High-tech, high-speed, highways of the body
Australian research engineers have created a ‘Google Maps’ view of the body.
Using a previously top-secret technology to zoom through the human body - down to the level of a single cell – a team at the University of New South Wales says it could cut years off research and analysis times.
The imaging technology, developed by high-tech German optical and industrial measurement manufacturer Zeiss, was originally developed to scan silicon wafers for defects.
UNSW Professor Melissa Knothe Tate is leading the project, using semiconductor technology to explore inside the body, looking at osteoporosis and osteoarthritis in particular.
Using Google mapping algorithms, Professor Knothe Tate is able to zoom in and out from the scale of the whole joint down to the cellular level.
She says it works “just as you would with Google Maps”, reducing to “a matter of weeks analyses that once took 25 years to complete”.
The team is also using cutting-edge microtome and MRI technology to examine how movement and weight bearing affects the movement of molecules within joints, exploring the relationship between blood, bone, lymphatics and muscle.
“For the first time we have the ability to go from the whole body down to how the cells are getting their nutrition and how this is all connected,” said Professor Knothe Tate.
“This could open the door to as yet unknown new therapies and preventions.”
The project has been undertaken in collaboration with some of the biggest names in high-tech engineering.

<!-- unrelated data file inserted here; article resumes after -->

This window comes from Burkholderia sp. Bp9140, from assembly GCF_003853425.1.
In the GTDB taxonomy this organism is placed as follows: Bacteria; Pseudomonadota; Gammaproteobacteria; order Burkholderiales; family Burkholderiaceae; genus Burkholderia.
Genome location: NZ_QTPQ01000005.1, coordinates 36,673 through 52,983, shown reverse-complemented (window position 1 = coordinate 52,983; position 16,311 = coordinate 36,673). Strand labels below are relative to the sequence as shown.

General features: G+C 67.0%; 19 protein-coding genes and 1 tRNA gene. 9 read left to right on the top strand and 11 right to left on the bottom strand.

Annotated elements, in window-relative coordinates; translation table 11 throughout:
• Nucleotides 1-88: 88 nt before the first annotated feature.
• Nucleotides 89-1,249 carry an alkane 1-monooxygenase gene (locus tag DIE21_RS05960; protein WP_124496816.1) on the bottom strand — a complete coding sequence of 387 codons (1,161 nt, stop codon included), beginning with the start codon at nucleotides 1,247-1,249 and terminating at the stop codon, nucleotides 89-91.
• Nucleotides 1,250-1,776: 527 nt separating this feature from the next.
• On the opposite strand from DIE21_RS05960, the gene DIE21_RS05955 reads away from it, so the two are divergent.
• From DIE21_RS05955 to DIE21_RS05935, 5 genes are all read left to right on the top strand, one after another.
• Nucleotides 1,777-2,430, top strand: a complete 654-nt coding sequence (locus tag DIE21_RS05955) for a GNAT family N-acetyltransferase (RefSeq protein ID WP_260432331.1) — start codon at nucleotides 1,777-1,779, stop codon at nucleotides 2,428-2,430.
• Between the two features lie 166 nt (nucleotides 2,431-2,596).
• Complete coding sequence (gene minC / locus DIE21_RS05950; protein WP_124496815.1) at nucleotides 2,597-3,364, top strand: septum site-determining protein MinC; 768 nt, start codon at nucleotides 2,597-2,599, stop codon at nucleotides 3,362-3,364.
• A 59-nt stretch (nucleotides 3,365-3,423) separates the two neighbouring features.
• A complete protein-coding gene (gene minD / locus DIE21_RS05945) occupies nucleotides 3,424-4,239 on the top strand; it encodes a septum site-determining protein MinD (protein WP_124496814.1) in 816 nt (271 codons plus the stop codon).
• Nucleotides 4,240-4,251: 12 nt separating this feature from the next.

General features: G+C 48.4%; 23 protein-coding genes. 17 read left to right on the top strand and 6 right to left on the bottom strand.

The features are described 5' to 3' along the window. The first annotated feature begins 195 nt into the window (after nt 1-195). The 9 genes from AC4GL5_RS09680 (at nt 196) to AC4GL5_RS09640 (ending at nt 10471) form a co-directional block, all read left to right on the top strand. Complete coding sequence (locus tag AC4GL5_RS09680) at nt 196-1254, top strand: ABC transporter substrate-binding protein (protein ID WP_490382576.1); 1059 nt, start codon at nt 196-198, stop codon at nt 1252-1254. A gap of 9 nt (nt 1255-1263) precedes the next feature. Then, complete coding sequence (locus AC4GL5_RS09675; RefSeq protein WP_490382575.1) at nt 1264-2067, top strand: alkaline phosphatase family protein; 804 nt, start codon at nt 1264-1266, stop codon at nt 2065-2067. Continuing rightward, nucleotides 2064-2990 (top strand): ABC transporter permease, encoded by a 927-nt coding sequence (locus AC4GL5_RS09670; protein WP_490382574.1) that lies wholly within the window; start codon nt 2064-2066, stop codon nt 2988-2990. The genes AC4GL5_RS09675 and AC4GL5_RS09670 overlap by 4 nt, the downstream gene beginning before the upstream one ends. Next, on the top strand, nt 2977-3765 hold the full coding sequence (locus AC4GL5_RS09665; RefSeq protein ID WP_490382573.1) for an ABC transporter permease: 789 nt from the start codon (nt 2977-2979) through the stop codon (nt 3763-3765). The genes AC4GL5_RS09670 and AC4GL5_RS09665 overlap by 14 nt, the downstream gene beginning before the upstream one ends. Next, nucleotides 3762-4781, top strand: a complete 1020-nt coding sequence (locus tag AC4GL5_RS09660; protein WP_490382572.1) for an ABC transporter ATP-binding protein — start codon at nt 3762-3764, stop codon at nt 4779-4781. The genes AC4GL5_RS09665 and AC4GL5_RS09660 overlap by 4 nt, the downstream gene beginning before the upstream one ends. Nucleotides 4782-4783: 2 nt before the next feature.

A partnership with the US-based Cleveland Clinic, Brown and Stanford Universities, as well as Zeiss and Google have helped the UNSW team crunch terabytes of data gathered from human hip studies.
“These are terabyte-sized data sets so the Google maps algorithms are helping us take this tremendous amount of information and use it effectively,” Professor Knothe Tate said.
“They're the traffic controllers, if you like.”
“Advanced research instrumentation provides a technological platform to answer the hardest, unanswered questions in science, opening up avenues for fundamental discoveries, the implications of which may be currently unfathomable yet which will ultimately pave the way to engineer better human health and quality of life as we age.”
The technique shares aspects in common with a mind-blowing development in the US, where researchers have used high-resolution imaging to see the brain working in real-time at a resolution never before achieved.